How to Maintain a Compost Bin
The perfect ratio of brown to green material for compost is four to one. Too much green waste in your compost means the pile remains wet and smells. To offset this, add brown waste to help prevent excess moisture and generate heat in the bin.
Once your compost has the necessary materials, the composting process begins and eventually forms a substance called humus. Although they might seem similar, there is a difference between compost and humus. It’s helpful to know the stages of composted materials to know when to use compost as fertilizer in the garden.
As the materials break down, they create moisture inside the bin, and your compost takes on a damp texture, like a sponge. Aside from moisture, compost requires oxygen. Add oxygen to an open compost pile by digging in with a shovel and turning the compost pile over.
With a trash can, lay it on its side and flip or roll it with the lid secured. Add oxygen to your compost at least once a week until your compost is ready.
What Not to Compost
While knowing what to put in compost bin is essential to getting the desired result, it’s crucial to know what to leave out when you make compost from kitchen scraps. Although most kitchen waste is acceptable, certain foods are not beneficial to your garden and may create problems decomposing.
Meat, along with fish scraps, should never be in your compost. The smell of decomposing meat and seafood draws pests like raccoons and filth flies.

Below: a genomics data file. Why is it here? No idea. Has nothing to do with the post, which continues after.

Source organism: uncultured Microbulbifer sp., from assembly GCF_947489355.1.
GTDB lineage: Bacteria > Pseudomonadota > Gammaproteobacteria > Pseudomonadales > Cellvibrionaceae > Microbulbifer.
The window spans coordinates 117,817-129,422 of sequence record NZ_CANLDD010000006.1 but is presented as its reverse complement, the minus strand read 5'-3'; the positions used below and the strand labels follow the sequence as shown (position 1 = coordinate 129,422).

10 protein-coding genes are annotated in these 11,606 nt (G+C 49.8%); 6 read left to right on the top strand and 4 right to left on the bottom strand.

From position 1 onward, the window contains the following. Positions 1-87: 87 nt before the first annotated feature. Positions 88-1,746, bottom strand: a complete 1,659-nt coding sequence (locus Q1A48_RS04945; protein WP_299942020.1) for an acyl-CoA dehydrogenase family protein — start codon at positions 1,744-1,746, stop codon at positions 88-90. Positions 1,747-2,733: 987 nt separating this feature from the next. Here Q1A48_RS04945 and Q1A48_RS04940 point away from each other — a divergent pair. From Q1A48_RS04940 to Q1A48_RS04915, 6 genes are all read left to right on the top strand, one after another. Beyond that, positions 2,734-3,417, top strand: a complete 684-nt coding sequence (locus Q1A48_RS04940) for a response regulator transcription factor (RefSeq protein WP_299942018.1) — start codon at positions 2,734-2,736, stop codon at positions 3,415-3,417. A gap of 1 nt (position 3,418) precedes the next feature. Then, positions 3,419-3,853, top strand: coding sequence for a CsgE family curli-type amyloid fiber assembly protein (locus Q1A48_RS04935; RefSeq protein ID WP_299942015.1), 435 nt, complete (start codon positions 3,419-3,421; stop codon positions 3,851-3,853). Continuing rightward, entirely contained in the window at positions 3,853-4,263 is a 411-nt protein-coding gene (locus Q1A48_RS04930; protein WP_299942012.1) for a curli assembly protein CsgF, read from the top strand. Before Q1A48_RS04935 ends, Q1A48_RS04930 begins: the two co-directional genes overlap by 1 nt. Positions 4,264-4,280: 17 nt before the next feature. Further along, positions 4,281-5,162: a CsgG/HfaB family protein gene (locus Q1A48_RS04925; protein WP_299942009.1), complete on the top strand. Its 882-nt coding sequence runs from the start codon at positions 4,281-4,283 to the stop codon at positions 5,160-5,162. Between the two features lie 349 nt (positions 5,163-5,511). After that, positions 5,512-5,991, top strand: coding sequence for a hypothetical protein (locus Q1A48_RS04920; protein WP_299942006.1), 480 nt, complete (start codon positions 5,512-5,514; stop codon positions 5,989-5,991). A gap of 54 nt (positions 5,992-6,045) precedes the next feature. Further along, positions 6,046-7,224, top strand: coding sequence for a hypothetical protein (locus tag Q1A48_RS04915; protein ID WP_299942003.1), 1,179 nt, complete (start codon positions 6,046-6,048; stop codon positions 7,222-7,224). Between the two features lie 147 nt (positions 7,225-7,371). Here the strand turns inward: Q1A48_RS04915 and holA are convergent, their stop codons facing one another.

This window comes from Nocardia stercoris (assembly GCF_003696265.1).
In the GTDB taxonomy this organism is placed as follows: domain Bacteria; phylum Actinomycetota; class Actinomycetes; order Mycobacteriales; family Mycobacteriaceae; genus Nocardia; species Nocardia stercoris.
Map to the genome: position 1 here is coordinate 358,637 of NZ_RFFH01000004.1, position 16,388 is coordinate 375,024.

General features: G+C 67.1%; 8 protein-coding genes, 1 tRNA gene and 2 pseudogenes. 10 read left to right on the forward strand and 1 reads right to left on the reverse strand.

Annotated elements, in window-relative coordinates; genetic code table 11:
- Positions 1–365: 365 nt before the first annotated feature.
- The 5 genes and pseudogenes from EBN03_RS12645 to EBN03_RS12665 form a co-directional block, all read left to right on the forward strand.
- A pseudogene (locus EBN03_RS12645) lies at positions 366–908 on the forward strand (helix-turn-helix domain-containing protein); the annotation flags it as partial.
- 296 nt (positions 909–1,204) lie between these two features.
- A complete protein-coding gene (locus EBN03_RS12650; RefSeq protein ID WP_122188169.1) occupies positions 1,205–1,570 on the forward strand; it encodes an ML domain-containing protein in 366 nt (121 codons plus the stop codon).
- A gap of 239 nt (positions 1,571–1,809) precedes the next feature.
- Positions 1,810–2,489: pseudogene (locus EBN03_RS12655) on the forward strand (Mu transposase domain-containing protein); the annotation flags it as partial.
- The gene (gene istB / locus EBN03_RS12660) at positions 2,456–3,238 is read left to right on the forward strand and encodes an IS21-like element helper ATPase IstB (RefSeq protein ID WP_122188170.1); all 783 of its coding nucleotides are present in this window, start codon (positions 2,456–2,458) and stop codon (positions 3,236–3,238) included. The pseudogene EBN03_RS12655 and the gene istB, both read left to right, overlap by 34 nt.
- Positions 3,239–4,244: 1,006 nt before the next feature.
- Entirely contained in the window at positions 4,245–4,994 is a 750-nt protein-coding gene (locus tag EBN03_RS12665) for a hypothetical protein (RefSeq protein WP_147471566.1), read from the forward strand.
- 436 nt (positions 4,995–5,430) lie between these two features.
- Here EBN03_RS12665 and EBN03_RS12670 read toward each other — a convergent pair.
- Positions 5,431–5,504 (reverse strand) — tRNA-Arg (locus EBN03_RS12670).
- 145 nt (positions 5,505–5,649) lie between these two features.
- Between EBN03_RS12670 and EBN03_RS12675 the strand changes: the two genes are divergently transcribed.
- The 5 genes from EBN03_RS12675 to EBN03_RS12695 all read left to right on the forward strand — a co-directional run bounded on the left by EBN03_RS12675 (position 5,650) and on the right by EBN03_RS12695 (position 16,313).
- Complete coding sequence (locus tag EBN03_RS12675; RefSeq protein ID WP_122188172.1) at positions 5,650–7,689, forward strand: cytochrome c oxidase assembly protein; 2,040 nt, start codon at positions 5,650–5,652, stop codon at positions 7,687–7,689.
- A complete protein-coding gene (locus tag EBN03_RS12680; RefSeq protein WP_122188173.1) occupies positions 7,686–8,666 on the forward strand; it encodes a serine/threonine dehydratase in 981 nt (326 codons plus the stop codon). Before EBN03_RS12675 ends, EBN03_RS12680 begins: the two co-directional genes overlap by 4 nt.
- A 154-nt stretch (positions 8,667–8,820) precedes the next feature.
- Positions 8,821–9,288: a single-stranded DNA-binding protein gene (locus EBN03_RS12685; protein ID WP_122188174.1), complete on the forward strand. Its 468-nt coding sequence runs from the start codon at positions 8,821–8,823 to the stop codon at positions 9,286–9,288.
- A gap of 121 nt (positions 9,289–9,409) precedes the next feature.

Avoid tossing dairy products, baked goods, and processed foods with fats and oils, as they draw pests to disturb the compost pile. Along with attracting rodents, the smell of these items decomposing outside creates a foul odor.
What is Hot Composting?
Heat is a vital part of the composting process because, as microorganisms in your compost bin feed, they generate heat that breaks down organic material. The activity of the microbes in your compost determines how long it takes for your compost to finish.
Hot composting refers to optimizing this activity to break down compost quickly. If you’re looking to have compost ready to topdress or to make compost tea in time for the next growing season, hot composting is the best way.
To start hot composting, use a container at least four feet wide and tall. Gather all the necessary compost materials and chop them into fine pieces to help them break down faster.
Cutting up the materials is easy if you run them over with the lawnmower before adding them to the container. Add your materials to the bin, water the ingredients to ensure they become evenly moist, and leave the container in a sunny spot to help warm the ingredients.
Hot composting requires the inside of your compost pile to be between 130 and 140°F. Use a compost thermometer for monitoring. If the temperature drops, turn the compost pile to aerate it and raise the temperature. After about three weeks, your compost should be crumbly, dark brown, and ready for the garden or lawn.
Successful compost is a collection of organic materials that naturally decompose with the help of fungi and bacteria. Food and yard waste you dispose of eventually breaks down once it reaches a landfill; however, adding them to a compost bin speeds up the decomposition. This controlled and expedited process reduces landfill waste and creates an organic fertilizer for your property.
We hope you learned how to start a compost bin with help from our guide and will share our tips on how to start a compost bin at home with your friends on Facebook and Pinterest.